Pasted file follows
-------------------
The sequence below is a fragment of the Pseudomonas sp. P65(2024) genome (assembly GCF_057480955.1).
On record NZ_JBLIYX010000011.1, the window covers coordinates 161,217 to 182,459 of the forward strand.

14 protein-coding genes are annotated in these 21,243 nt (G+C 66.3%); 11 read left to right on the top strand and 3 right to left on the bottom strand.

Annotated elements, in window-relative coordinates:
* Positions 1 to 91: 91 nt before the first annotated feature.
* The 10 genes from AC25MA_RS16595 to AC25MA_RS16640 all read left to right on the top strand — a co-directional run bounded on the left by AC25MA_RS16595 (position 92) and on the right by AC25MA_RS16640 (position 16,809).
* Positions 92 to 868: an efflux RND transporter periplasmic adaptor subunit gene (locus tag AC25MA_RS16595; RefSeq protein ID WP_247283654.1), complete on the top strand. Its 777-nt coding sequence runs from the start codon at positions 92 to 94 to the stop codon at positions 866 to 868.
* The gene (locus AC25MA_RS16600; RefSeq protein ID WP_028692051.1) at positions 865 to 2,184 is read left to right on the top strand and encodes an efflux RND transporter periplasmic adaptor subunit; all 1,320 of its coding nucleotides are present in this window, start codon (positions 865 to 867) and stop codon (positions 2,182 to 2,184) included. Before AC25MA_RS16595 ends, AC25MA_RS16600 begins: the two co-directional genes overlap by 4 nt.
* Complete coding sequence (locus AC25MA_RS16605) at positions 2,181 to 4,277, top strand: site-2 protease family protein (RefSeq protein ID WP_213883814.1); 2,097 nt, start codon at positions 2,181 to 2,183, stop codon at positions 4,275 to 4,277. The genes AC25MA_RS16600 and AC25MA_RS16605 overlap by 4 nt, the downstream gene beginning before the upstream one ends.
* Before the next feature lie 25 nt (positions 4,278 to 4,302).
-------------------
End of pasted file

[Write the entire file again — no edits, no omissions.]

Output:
The sequence below is a fragment of the Pseudomonas sp. P65(2024) genome (assembly GCF_057480955.1).
On record NZ_JBLIYX010000011.1, the window covers coordinates 161,217 to 182,459 of the forward strand.

14 protein-coding genes are annotated in these 21,243 nt (G+C 66.3%); 11 read left to right on the top strand and 3 right to left on the bottom strand.

Annotated elements, in window-relative coordinates:
* Positions 1 to 91: 91 nt before the first annotated feature.
* The 10 genes from AC25MA_RS16595 to AC25MA_RS16640 all read left to right on the top strand — a co-directional run bounded on the left by AC25MA_RS16595 (position 92) and on the right by AC25MA_RS16640 (position 16,809).
* Positions 92 to 868: an efflux RND transporter periplasmic adaptor subunit gene (locus tag AC25MA_RS16595; RefSeq protein ID WP_247283654.1), complete on the top strand. Its 777-nt coding sequence runs from the start codon at positions 92 to 94 to the stop codon at positions 866 to 868.
* The gene (locus AC25MA_RS16600; RefSeq protein ID WP_028692051.1) at positions 865 to 2,184 is read left to right on the top strand and encodes an efflux RND transporter periplasmic adaptor subunit; all 1,320 of its coding nucleotides are present in this window, start codon (positions 865 to 867) and stop codon (positions 2,182 to 2,184) included. Before AC25MA_RS16595 ends, AC25MA_RS16600 begins: the two co-directional genes overlap by 4 nt.
* Complete coding sequence (locus AC25MA_RS16605) at positions 2,181 to 4,277, top strand: site-2 protease family protein (RefSeq protein ID WP_213883814.1); 2,097 nt, start codon at positions 2,181 to 2,183, stop codon at positions 4,275 to 4,277. The genes AC25MA_RS16600 and AC25MA_RS16605 overlap by 4 nt, the downstream gene beginning before the upstream one ends.
* Before the next feature lie 25 nt (positions 4,278 to 4,302).